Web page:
Probability functions identified for infected and uninfected cattle were Weibull and inverse gamma functions, respectively. Herd prevalence was estimated, and probabilities of N caninum infection were determined for cows with various ELISA values.
To develop a method of probability diagnostic assignment (PDA) that uses continuous serologic measures and infection prevalence to estimate the probability of an animal being infected, using Neospora caninum as an example.
196 N caninum-infected beef and dairy cattle and 553 cattle not infected with N caninum; 50 dairy cows that aborted and 50 herdmates that did not abort.
Probability density functions corresponding to distributions of N caninum kinetic ELISA results from infected and uninfected cattle were estimated by maximum likelihood methods. Maximum likelihood methods also were used to estimate N caninum infection prevalence in a herd that had an excessive number of abortions. Density functions and the prevalence estimate were incorporated into Bayes formula to calculate the conditional probability that a cow with a particular ELISA value was infected with N caninum.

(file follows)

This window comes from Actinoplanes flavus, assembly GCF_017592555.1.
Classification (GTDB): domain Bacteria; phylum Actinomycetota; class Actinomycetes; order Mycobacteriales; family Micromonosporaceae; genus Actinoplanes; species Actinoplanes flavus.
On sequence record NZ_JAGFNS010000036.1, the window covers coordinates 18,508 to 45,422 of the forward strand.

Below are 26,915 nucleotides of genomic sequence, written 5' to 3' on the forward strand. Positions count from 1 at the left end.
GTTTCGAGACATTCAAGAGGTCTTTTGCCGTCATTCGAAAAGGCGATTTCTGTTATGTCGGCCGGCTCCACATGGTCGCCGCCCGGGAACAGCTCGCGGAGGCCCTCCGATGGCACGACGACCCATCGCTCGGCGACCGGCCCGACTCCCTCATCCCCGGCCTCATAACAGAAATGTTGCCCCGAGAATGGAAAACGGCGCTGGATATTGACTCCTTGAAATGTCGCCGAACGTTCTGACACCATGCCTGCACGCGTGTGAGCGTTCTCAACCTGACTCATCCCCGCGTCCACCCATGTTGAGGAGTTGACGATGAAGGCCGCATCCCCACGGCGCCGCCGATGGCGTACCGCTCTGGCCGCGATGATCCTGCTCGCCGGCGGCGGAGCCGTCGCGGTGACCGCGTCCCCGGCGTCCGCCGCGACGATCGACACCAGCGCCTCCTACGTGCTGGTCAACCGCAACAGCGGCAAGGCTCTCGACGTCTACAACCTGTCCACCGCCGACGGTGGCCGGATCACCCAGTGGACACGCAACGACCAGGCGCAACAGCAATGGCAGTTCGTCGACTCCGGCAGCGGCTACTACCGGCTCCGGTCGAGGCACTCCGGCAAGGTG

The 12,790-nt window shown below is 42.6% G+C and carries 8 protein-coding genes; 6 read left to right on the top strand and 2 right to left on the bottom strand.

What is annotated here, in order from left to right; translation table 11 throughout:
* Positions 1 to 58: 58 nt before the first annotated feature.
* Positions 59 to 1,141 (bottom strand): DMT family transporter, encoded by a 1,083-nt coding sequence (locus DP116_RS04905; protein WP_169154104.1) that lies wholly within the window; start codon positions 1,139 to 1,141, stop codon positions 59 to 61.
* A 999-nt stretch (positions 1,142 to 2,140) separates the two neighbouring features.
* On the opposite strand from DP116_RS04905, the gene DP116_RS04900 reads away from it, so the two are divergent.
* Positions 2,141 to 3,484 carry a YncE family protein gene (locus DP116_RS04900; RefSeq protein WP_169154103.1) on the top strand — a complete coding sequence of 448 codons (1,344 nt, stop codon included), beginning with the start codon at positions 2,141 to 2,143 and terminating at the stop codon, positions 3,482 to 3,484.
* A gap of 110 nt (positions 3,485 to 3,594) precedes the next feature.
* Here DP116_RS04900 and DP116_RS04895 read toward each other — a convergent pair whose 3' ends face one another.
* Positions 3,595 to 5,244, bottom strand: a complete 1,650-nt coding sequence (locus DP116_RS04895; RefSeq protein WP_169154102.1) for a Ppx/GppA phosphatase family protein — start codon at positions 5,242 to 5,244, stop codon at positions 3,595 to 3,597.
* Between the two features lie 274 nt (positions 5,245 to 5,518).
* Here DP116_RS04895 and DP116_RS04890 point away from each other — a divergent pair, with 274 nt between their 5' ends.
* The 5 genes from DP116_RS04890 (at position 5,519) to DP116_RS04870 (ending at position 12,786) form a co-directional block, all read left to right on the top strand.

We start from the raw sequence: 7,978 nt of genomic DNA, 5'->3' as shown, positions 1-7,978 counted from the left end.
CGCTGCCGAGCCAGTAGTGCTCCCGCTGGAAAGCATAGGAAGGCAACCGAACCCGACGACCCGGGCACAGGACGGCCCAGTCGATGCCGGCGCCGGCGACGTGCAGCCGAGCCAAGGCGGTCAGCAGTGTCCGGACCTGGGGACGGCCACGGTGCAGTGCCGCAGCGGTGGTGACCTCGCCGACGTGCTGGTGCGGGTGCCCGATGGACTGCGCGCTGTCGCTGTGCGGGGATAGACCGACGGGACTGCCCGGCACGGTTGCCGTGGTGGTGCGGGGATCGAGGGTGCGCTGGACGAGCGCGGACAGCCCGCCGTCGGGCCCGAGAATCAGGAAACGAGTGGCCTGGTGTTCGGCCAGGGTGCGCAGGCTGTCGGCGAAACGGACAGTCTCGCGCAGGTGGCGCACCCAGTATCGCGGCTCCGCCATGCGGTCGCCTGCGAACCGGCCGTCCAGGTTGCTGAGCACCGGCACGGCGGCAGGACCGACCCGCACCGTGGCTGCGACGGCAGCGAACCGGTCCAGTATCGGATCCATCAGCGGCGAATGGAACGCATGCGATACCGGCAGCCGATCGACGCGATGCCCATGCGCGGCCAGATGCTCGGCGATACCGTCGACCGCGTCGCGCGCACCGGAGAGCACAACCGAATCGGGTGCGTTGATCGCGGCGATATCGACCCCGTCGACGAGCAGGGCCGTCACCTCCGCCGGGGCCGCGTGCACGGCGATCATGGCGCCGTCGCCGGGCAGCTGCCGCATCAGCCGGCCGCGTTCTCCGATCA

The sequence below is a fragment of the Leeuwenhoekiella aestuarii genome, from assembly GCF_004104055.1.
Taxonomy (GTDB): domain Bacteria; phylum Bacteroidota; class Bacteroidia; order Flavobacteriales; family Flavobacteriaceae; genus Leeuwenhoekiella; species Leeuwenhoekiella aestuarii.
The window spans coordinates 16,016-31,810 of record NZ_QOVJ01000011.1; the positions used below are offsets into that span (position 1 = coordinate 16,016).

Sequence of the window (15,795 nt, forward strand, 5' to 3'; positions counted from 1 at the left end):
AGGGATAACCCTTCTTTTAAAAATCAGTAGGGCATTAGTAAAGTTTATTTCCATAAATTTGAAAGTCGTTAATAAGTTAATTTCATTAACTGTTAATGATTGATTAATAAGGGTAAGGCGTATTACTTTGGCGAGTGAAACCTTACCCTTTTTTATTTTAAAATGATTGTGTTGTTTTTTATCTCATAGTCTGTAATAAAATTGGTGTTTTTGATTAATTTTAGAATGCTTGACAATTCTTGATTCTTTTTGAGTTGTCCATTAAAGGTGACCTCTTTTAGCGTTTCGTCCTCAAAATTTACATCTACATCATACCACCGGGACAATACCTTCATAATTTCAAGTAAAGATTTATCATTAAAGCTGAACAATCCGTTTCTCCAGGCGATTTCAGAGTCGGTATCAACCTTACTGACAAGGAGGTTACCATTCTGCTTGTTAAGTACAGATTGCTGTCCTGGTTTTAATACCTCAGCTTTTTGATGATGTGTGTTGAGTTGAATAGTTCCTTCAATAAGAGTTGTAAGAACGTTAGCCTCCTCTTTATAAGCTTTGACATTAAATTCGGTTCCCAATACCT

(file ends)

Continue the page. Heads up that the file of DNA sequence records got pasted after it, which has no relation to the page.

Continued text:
Use of PDA offers an advantage to clinicians and diagnosticians over traditional seronegative or seropositive classifications used as a proxy for infection status by providing an assessment of the actual probability of infection. The PDA permits use of all diagnostic information inherent in an assay, thereby eliminating a need for estimates of sensitivity and specificity. The PDA also would have general utility in interpreting results of any diagnostic assay measured on a continuous or discrete scale.